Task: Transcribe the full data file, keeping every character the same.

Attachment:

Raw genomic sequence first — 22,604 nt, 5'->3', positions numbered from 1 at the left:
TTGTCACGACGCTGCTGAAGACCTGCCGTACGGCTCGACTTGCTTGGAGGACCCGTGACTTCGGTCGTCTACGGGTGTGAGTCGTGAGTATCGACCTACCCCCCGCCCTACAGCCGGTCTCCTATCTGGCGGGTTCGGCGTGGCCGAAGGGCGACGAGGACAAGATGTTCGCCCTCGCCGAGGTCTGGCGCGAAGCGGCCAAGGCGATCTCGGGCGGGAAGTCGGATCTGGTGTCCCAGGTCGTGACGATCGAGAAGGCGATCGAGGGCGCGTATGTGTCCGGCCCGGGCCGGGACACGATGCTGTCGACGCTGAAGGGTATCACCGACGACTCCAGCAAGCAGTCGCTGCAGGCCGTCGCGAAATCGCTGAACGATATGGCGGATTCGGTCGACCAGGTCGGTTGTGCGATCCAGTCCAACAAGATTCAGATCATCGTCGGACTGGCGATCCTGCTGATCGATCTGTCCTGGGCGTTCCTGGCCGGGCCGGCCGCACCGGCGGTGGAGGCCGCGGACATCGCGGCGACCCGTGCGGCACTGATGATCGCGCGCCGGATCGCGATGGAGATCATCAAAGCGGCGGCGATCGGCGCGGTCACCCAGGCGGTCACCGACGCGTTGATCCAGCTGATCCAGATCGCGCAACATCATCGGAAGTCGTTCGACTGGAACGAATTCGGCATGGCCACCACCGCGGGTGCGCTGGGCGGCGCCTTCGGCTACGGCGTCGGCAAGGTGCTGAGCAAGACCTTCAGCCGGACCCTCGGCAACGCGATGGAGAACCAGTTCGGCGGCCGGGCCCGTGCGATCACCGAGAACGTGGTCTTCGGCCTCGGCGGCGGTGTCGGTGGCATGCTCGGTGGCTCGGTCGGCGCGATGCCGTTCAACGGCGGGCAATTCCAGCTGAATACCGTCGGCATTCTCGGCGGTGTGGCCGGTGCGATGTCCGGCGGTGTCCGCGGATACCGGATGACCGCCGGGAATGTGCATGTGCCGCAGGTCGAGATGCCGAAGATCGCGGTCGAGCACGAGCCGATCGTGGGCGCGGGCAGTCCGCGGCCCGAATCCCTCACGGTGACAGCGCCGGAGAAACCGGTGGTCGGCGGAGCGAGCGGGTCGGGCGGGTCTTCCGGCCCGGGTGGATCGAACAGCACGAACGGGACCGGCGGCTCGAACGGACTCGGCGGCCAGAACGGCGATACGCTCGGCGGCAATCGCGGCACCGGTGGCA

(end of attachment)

Raw genomic sequence first — 22,604 nt, 5'->3', positions numbered from 1 at the left:
TTGTCACGACGCTGCTGAAGACCTGCCGTACGGCTCGACTTGCTTGGAGGACCCGTGACTTCGGTCGTCTACGGGTGTGAGTCGTGAGTATCGACCTACCCCCCGCCCTACAGCCGGTCTCCTATCTGGCGGGTTCGGCGTGGCCGAAGGGCGACGAGGACAAGATGTTCGCCCTCGCCGAGGTCTGGCGCGAAGCGGCCAAGGCGATCTCGGGCGGGAAGTCGGATCTGGTGTCCCAGGTCGTGACGATCGAGAAGGCGATCGAGGGCGCGTATGTGTCCGGCCCGGGCCGGGACACGATGCTGTCGACGCTGAAGGGTATCACCGACGACTCCAGCAAGCAGTCGCTGCAGGCCGTCGCGAAATCGCTGAACGATATGGCGGATTCGGTCGACCAGGTCGGTTGTGCGATCCAGTCCAACAAGATTCAGATCATCGTCGGACTGGCGATCCTGCTGATCGATCTGTCCTGGGCGTTCCTGGCCGGGCCGGCCGCACCGGCGGTGGAGGCCGCGGACATCGCGGCGACCCGTGCGGCACTGATGATCGCGCGCCGGATCGCGATGGAGATCATCAAAGCGGCGGCGATCGGCGCGGTCACCCAGGCGGTCACCGACGCGTTGATCCAGCTGATCCAGATCGCGCAACATCATCGGAAGTCGTTCGACTGGAACGAATTCGGCATGGCCACCACCGCGGGTGCGCTGGGCGGCGCCTTCGGCTACGGCGTCGGCAAGGTGCTGAGCAAGACCTTCAGCCGGACCCTCGGCAACGCGATGGAGAACCAGTTCGGCGGCCGGGCCCGTGCGATCACCGAGAACGTGGTCTTCGGCCTCGGCGGCGGTGTCGGTGGCATGCTCGGTGGCTCGGTCGGCGCGATGCCGTTCAACGGCGGGCAATTCCAGCTGAATACCGTCGGCATTCTCGGCGGTGTGGCCGGTGCGATGTCCGGCGGTGTCCGCGGATACCGGATGACCGCCGGGAATGTGCATGTGCCGCAGGTCGAGATGCCGAAGATCGCGGTCGAGCACGAGCCGATCGTGGGCGCGGGCAGTCCGCGGCCCGAATCCCTCACGGTGACAGCGCCGGAGAAACCGGTGGTCGGCGGAGCGAGCGGGTCGGGCGGGTCTTCCGGCCCGGGTGGATCGAACAGCACGAACGGGACCGGCGGCTCGAACGGACTCGGCGGCCAGAACGGCGATACGCTCGGCGGCAATCGCGGCACCGGTGGCA